NEW YORK – The Anya and Andrew Shiva Gallery at John Jay College of Criminal Justice of the City University of New York, presents Transplants: Greek Diaspora Artists. The exhibition opened to the public on May 2 and was accompanied by a symposium moderated by the show’s curator Dr. Thalia Vrachopoulos, the same day, with guest speakers Professor Nicholas Alexiou of Queens College, Dr. George Andreopoulos- the Director of the Human Rights Institute at John Jay College of Criminal Justice and at the Graduate Center, fine artist Peter Gerakaris, and art critic Jonathan Goodman. The exhibition’s opening reception followed the symposium and was well-attended by art enthusiasts from all walks of life.
The impressive exhibition brings together a remarkable array of artworks from paintings and photographs to sculpture and installations. All the attendees noted the powerful creative spirit of the work and admired the effort to bring so many talented artists together for the exhibition in such a wonderful space. Transplants is an exhibition not to be missed.
Among those present were Consul General of Greece in New York Konstantinos Koutras, Aris and Marilena Christodoulou, Nicaela Callimanopulos, and many of the artists with works on display in the exhibition including Antonia Papatzanaki, Aristides Logothetis, and Lilia Ziamou.
Ziamou’s work explores the confines of the body. She is intrigued by what is possible and what is not when existing boundaries are challenged. Her sculptures combine digital fabrication and innovative materials with traditional art-making processes such as stone carving, molding in clay and casting in cement. To create her digital compositions, she digitally manipulates photographs of her sculptures.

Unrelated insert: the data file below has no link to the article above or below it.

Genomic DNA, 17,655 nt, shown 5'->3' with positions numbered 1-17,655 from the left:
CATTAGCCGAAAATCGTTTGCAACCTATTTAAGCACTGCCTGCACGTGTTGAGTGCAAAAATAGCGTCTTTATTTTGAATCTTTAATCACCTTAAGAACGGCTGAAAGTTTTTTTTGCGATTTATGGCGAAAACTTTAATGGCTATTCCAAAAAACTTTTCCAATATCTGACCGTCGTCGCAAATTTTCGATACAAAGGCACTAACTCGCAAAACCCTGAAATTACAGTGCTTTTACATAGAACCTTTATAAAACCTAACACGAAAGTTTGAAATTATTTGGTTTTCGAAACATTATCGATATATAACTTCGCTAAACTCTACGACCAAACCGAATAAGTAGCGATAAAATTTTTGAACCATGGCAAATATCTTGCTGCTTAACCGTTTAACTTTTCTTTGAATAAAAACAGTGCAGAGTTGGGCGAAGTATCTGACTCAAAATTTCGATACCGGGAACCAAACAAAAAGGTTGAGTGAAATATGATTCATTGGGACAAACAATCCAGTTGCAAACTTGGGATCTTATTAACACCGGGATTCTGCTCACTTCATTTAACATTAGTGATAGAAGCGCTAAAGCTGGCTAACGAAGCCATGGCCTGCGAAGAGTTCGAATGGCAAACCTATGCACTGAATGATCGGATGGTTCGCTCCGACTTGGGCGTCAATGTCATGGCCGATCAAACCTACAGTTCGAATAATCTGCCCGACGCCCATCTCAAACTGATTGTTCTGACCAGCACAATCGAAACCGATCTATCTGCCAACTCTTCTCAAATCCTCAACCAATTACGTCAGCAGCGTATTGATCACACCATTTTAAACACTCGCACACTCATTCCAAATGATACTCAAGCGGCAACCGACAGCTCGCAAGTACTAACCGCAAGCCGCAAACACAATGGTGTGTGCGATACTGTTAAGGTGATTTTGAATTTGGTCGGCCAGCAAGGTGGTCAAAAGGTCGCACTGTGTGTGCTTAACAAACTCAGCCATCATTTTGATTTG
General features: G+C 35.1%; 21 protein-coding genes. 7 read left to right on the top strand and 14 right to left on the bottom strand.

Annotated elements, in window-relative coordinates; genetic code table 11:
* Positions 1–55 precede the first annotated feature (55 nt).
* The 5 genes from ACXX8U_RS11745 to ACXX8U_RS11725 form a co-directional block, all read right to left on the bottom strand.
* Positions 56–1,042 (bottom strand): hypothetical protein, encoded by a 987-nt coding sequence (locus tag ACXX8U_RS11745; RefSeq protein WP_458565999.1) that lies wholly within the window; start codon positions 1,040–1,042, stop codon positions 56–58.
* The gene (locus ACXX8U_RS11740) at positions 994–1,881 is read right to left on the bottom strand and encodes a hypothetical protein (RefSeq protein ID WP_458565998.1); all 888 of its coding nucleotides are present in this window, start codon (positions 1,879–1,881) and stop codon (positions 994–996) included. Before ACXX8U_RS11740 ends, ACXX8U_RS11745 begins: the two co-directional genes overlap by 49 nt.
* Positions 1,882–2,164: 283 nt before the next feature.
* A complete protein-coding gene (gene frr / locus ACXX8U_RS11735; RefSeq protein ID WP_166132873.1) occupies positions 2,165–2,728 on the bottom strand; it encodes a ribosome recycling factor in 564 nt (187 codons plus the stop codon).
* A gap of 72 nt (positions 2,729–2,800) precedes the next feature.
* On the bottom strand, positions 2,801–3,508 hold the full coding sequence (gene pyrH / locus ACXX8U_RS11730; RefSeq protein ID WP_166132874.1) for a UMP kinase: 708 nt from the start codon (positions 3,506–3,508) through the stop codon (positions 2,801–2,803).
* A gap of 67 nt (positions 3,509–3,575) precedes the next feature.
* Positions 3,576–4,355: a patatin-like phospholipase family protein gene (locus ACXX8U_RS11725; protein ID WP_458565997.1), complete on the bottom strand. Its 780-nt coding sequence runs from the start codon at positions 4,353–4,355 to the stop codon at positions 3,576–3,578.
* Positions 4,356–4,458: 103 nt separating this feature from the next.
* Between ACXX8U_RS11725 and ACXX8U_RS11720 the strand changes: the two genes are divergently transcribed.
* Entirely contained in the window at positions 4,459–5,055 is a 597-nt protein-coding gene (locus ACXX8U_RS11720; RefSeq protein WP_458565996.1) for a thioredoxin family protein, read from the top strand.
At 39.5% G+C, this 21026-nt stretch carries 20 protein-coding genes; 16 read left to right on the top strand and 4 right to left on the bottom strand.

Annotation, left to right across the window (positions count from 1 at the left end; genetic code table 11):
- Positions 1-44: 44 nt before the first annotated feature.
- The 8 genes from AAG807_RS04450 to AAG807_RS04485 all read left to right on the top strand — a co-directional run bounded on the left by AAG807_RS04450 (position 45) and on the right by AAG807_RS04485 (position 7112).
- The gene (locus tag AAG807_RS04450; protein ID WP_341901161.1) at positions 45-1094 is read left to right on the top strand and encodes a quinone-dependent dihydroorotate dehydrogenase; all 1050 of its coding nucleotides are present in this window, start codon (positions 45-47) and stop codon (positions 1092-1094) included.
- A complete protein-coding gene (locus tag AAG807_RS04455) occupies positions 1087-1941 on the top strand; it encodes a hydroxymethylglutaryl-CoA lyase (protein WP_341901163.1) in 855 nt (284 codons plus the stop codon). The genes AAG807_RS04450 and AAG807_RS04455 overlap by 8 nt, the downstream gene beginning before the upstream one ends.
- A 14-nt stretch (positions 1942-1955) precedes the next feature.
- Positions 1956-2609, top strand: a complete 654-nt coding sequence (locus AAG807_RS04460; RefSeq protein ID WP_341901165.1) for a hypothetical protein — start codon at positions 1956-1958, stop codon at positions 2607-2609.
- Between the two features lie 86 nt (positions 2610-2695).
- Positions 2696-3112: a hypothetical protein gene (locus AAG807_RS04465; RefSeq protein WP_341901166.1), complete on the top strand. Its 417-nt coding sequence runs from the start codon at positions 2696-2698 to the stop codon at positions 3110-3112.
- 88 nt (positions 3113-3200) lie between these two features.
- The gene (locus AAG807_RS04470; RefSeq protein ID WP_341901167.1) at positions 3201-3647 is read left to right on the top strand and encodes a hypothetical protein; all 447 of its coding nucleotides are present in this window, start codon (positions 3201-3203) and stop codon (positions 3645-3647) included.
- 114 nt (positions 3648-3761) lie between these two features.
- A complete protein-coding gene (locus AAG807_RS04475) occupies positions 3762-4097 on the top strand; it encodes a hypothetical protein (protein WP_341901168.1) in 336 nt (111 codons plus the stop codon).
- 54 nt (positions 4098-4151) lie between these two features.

Her artistic process involves transformation of the boundaries of form, surface, and materials and reveals the body from multiple vantage points. This transformation process reveals alternative realities and challenges initial perceptions. Transformation is linked to themes of identity, beauty, decay, and self-expression. Her works invite the viewer to question existing preconceptions. More information on Lilia Ziamou and her work is available on her website: www.lilia-artspace.
The exhibition runs through June 28 and explores the unique nature of diasporic art by Greek-American avant-garde artists in the age of globalism. Dr. Vrachopoulos, the curator, said, “The efforts I am addressing in the exhibition relate both to the artists’ original and transplanted contexts. The art being discussed illustrates the artists’ acculturation process through the creation of a new aesthetic and a new social milieu; these artists are also developing ways of seeing that incorporate influences from their country of birth. Today, the position of artists is transitional, a global phenomenon; it transforms the artists’ first, formative conditions and insights and reworks them into their present circumstances. In their metamorphosis of a new social position, the result of a changed geography, we find a rich tapestry of innovative ideas, philosophies, media and styles.”
The participating artists are: Eozen Agopian, Maria Anasazi, Maria Antelman, Eleana Antonaki, Pedro Barbeito, Laura Dodson, ELECTROS aka Babis Vekris, Peter D. Gerakaris, Morfy Gikas, Yorgos Giotsas, Mary Grigoriadis, Mark Hadjipateras, Maria Karametou, Zoe Keramea, Georgia Lale, Alexandros Lambrovassilis, Eirini Linardaki, Aristides Logothetis, Despo Magoni, Georgette Maniatis, Nicholas Moore, Eleni Mylonas, George Negroponte, Ioanna Pantazopoulou, Alexandros Papadopoulos, Antonia Papatzanaki, Costas Picadas, Konstantinos Stamatiou, Panos Tsagaris, Philip Tsiaras, Lydia Venieri, Adonis Volanakis, and Lilia Ziamou.
The exhibition, Transplants: Greek Diaspora Artists, is free and open to the public May 2-June 28 at The Anya and Andrew Shiva Gallery, John Jay College of Criminal Justice, 860 11th Avenue in Manhattan.
Gallery Hours: Monday–Friday, 10 AM-6 PM.